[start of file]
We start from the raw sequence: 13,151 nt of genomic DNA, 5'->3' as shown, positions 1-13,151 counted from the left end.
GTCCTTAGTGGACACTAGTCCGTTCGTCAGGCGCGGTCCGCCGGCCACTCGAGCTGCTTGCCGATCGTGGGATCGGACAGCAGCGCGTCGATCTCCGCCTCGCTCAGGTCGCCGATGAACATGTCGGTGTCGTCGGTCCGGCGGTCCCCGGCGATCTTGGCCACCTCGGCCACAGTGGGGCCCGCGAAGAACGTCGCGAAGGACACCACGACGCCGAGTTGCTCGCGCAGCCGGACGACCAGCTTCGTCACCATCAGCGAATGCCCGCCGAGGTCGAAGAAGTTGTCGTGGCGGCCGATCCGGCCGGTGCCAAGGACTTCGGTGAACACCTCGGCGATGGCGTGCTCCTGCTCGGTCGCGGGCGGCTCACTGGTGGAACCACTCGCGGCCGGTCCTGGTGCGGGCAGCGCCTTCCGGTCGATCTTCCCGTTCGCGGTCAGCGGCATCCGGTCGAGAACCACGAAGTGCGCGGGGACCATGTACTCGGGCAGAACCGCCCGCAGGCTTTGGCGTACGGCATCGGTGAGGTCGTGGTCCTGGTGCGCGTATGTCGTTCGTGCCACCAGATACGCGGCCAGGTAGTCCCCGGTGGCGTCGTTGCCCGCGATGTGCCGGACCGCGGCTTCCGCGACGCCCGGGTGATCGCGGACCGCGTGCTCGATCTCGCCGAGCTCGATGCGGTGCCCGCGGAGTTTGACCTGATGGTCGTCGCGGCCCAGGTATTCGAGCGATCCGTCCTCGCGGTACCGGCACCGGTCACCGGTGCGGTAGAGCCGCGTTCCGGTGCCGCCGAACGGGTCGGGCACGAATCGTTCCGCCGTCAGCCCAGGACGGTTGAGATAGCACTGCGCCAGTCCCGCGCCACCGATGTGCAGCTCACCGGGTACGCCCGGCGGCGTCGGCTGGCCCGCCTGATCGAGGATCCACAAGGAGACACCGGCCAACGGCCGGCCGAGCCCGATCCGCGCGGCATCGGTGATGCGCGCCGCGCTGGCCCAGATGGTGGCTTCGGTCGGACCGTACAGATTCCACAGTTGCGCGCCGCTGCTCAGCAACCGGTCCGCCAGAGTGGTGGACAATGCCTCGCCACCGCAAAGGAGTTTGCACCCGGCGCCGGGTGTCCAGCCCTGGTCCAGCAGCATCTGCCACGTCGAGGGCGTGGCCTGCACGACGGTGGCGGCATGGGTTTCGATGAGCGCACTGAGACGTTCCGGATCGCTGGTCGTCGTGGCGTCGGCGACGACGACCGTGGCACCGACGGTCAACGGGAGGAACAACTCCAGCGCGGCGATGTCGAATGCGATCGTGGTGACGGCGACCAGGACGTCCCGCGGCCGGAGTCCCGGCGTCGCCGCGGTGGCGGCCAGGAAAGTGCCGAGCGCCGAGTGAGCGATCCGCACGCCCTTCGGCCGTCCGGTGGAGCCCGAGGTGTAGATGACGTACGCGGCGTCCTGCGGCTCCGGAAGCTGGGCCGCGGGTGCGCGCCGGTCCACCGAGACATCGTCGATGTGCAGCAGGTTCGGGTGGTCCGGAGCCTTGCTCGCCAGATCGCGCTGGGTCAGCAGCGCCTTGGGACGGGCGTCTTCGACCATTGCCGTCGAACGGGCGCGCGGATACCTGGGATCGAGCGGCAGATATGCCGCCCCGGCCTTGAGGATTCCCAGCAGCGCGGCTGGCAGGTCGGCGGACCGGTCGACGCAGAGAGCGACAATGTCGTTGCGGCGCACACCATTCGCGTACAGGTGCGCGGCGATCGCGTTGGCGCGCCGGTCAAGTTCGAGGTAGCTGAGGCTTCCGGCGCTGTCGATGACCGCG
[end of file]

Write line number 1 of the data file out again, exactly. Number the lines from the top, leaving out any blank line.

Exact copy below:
We start from the raw sequence: 13,151 nt of genomic DNA, 5'->3' as shown, positions 1-13,151 counted from the left end.